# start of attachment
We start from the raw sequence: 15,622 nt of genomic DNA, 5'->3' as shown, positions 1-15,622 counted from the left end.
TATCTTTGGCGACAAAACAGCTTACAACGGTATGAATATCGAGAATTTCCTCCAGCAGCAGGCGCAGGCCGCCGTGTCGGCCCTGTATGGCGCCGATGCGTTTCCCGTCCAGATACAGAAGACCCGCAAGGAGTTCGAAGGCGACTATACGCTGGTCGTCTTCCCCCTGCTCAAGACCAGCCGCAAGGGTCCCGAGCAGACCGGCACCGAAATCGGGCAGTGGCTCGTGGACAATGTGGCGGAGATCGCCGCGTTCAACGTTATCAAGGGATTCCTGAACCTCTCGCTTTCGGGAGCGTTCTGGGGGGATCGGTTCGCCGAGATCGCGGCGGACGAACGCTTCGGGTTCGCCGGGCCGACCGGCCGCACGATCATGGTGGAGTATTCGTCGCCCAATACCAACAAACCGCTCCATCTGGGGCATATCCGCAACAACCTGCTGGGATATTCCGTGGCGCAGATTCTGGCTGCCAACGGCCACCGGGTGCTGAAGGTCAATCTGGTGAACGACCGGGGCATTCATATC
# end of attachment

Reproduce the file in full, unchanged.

We start from the raw sequence: 15,622 nt of genomic DNA, 5'->3' as shown, positions 1-15,622 counted from the left end.
TATCTTTGGCGACAAAACAGCTTACAACGGTATGAATATCGAGAATTTCCTCCAGCAGCAGGCGCAGGCCGCCGTGTCGGCCCTGTATGGCGCCGATGCGTTTCCCGTCCAGATACAGAAGACCCGCAAGGAGTTCGAAGGCGACTATACGCTGGTCGTCTTCCCCCTGCTCAAGACCAGCCGCAAGGGTCCCGAGCAGACCGGCACCGAAATCGGGCAGTGGCTCGTGGACAATGTGGCGGAGATCGCCGCGTTCAACGTTATCAAGGGATTCCTGAACCTCTCGCTTTCGGGAGCGTTCTGGGGGGATCGGTTCGCCGAGATCGCGGCGGACGAACGCTTCGGGTTCGCCGGGCCGACCGGCCGCACGATCATGGTGGAGTATTCGTCGCCCAATACCAACAAACCGCTCCATCTGGGGCATATCCGCAACAACCTGCTGGGATATTCCGTGGCGCAGATTCTGGCTGCCAACGGCCACCGGGTGCTGAAGGTCAATCTGGTGAACGACCGGGGCATTCATATC